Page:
Autism currently affects about one in 68 kids in the United States. There are no drugs to treat the core symptoms, never mind the underlying disorder itself—and the disorder appears to be on the rise. But what can we do about it?
Decades ago, a clue was published. A study called Fever in Autistics was published in Nature and it offered a ray of hope: “When autistics have a moderate fever, they invariably display dramatically more normal behavioral patterns, including a greater desire or ability to communicate,” wrote researcher Rodney Cotterill in 1985.
They can become less withdrawn, more alert, more talkative, and more communicative. Ruth Sullivan, one of the early leading researchers, had noticed the same effect.
What makes this idea so groundbreaking—so earth-shattering—is that it challenges the whole presumption that autism is some kind of static, irreversible brain disorder, where the brain is inexorably damaged in some way with no hope of recovery. The fever glimpses suggest it may be more of a dynamic brain disorder, where the normal healthy circuits are in there somewhere but are actively being suppressed, and the fever somehow lifts that suppression and relieves the active disorder process. In this way, it suggests that if we could figure out what’s going on, we could theoretically relieve it for not just days, but for forever.
But the discovery did not have the effect one might have expected, though nearly everyone who is knowledgeable about the disorder—parents and professionals alike who deal with autism day-to-day—evidently knows about it.
Part of the problem with researching the phenomena is the risk it poses to children with autism. Inducing fever can be dangerous, which means there are limited opportunities to study it, though other researchers did just that in an earlier era.
In fact, the first (and only) Nobel Prize for Medicine ever given to a psychiatrist for brain ailments went to the “father of fever therapy,” Julius Wagner-Jauregg in 1927, for his work treating people with paralytic dementia, a severe neuropsychiatric disorder, by injecting them with malaria. Some got better—if they didn’t die first from the malaria, that is. What is it about fever that can improve brain function? And, can we figure that out without killing people?
A 2007 study published in Pediatrics tried to do something along those lines by asking parents to fill out an aberrant behavior checklist during and after an incident of fever.
“The rapid behavioral changes reported during fever” in autism suggest that those neural networks in autism may still be intact, just dysfunctional, “and understanding the reasons for improvement during fever might provide insight” into what’s going on, reported the researchers. The “fever effect” in autism had been based on case reports and anecdotes until researchers undertook this formal study of the reported phenomenon, “given the … potential implications for treatment opportunities.”
But how it works remains a mystery and difficult to safely induce. While some of the completely unrelated healing effects of fever have been researched and induced by sitting in a hot tub or sauna, the same isn’t true with those related to the brain. That’s because the brain has special cooling mechanisms so it stays about the same temperature inside no matter what temperature it is outside, which is a good thing. This is the reason we can bite into a snow cone without literally getting brain freeze. When you get a fever, though, your internal thermostat gets turned up to fight infection, and there is actually an increase in brain tissue temperature.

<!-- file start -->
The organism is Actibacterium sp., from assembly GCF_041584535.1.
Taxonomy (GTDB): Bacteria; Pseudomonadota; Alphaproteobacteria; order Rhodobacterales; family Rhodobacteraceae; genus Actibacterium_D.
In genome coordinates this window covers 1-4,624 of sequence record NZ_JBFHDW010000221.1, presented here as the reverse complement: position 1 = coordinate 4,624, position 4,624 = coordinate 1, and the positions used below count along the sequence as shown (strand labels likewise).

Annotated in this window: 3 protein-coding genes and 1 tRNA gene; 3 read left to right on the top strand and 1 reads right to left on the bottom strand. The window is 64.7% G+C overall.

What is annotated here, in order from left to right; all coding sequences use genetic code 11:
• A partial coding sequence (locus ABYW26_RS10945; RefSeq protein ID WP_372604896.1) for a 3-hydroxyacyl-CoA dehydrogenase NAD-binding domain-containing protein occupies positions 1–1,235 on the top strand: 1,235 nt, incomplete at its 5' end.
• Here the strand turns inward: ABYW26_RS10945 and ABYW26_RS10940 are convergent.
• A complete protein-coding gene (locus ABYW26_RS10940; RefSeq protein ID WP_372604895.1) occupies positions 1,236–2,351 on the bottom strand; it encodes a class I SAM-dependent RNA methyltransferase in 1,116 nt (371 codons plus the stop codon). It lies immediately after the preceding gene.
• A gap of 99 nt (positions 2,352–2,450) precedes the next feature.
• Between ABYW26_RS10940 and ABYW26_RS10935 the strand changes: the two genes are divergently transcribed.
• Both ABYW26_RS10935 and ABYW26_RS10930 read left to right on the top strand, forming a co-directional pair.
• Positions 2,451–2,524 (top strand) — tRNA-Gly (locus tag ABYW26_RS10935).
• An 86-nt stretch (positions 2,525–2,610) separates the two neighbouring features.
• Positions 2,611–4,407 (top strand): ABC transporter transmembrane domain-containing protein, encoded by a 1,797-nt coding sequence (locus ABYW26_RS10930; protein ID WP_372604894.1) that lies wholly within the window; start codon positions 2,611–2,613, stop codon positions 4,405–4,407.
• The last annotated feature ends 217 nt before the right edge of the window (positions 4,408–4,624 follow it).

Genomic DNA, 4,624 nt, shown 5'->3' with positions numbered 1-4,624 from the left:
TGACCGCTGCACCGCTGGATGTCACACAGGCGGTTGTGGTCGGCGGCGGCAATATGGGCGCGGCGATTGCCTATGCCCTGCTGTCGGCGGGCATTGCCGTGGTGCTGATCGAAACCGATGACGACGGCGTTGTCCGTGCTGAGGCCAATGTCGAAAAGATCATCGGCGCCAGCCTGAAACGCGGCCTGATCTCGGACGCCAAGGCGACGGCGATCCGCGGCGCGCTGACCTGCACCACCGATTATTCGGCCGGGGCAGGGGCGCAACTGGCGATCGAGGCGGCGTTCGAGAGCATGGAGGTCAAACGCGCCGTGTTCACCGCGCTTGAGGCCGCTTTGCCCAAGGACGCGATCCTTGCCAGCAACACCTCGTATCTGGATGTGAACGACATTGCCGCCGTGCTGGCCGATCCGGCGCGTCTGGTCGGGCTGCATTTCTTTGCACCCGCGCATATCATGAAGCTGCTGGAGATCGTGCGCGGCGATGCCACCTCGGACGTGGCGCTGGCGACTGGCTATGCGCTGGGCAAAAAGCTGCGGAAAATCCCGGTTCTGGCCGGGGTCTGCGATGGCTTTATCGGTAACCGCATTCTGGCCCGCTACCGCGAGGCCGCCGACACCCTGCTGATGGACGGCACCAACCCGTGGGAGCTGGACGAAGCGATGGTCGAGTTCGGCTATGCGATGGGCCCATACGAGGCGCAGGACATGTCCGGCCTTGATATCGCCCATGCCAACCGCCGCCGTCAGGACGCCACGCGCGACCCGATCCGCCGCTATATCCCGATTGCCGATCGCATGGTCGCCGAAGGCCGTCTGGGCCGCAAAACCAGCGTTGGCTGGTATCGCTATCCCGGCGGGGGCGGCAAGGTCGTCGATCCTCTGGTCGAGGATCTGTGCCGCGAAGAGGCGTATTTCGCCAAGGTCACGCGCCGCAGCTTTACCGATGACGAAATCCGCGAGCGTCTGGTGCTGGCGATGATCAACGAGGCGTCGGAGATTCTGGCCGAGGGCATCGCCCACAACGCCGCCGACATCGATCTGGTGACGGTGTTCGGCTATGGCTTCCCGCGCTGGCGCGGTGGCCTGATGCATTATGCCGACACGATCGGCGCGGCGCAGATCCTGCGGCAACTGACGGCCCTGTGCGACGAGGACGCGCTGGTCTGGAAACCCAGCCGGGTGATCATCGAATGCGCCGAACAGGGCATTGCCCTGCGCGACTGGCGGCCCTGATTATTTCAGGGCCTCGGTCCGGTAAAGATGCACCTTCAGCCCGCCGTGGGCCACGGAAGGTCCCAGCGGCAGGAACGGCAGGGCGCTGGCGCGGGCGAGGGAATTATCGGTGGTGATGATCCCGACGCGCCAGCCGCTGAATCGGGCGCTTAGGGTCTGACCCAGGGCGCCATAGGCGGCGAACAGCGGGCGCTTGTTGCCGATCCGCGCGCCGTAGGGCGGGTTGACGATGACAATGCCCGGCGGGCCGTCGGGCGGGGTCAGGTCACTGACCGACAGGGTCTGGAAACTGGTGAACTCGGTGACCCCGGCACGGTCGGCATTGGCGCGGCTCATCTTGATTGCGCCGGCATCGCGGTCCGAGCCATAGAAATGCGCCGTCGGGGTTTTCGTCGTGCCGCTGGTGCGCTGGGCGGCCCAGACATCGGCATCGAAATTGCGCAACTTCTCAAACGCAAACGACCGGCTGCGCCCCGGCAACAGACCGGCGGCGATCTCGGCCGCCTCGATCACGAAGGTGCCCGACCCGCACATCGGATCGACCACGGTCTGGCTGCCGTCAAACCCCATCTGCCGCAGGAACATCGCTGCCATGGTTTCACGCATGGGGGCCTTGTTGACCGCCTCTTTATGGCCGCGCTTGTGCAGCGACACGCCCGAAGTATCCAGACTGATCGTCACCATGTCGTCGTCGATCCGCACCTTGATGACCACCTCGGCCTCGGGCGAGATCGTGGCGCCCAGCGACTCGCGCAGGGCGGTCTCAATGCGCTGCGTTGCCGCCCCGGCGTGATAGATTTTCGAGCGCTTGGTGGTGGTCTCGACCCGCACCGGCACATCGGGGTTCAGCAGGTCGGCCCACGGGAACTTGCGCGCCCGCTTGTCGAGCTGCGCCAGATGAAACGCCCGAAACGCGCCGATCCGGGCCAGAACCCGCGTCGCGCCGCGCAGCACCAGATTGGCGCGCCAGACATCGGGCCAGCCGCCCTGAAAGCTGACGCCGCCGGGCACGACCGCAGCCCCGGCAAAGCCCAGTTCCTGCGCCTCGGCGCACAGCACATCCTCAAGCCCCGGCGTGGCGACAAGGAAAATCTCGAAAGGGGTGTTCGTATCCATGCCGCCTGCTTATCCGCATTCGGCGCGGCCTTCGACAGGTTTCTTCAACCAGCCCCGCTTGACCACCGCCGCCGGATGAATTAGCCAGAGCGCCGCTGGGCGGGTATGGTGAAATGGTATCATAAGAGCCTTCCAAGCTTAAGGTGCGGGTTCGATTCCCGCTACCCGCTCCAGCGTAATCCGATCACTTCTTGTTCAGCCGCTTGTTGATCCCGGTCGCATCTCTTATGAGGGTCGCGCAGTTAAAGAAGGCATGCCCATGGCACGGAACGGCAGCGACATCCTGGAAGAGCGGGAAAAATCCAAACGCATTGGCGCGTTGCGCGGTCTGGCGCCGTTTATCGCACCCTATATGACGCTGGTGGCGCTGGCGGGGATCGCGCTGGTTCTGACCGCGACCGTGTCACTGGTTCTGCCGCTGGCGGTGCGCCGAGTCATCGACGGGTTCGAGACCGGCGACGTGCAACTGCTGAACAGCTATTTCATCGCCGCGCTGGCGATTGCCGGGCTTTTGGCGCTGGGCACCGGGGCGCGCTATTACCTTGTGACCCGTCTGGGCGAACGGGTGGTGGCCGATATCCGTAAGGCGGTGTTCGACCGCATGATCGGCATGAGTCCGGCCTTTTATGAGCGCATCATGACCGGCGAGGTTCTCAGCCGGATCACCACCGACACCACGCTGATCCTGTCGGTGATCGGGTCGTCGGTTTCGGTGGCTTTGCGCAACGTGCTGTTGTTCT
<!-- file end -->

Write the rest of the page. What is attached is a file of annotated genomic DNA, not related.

Your brain has to be careful not to cook itself to death, so it releases heat shock proteins. As your brain turns up the heat to give you a fever, these proteins prevent and repair protein damage. At higher temperatures, proteins can start unraveling, which is known as protein denaturing. That’s what happens when you cook egg whites—the proteins denature—but that’s not what you want happening in your head.
What does this have to do with autism?
One of the causes of autism may be the dysregulation of synaptic function, meaning a dysregulation of the nerve-to-nerve signaling pathways in the brain. This dysregulation may play a key role in the cause of autism spectrum disorders. Well, guess what those heat shock proteins do: They protect and sustain synaptic function. Given that, the next question is whether there is any way to activate the heat shock response without having to get a high fever infection. This prompted an article published in the Journal of Neuroscience Research in 2016 that looked at foods that trigger similar biochemical reactions.
Sulforaphane, the active ingredient in cruciferous vegetables such as broccoli, kale, and collard greens, activates the heat shock response. No malaria necessary! So, in theory, according to the review, giving sulforaphane in the form of broccoli or broccoli sprouts to those with autism might reap the same kind of fever-related benefits in function.
That is a fascinating and important line of research and one we will talk about in the next part of this three-part series.
Michael Greger, M.D., FACLM, is a physician, New York Times bestselling author, and internationally recognized professional speaker on a number of important public health issues. He has lectured at the Conference on World Affairs, the National Institutes of Health, and the International Bird Flu Summit, testified before Congress, appeared on “The Dr. Oz Show” and “The Colbert Report,” and was invited as an expert witness in defense of Oprah Winfrey at the infamous “meat defamation” trial. This article was originally published on NutritionFacts.org.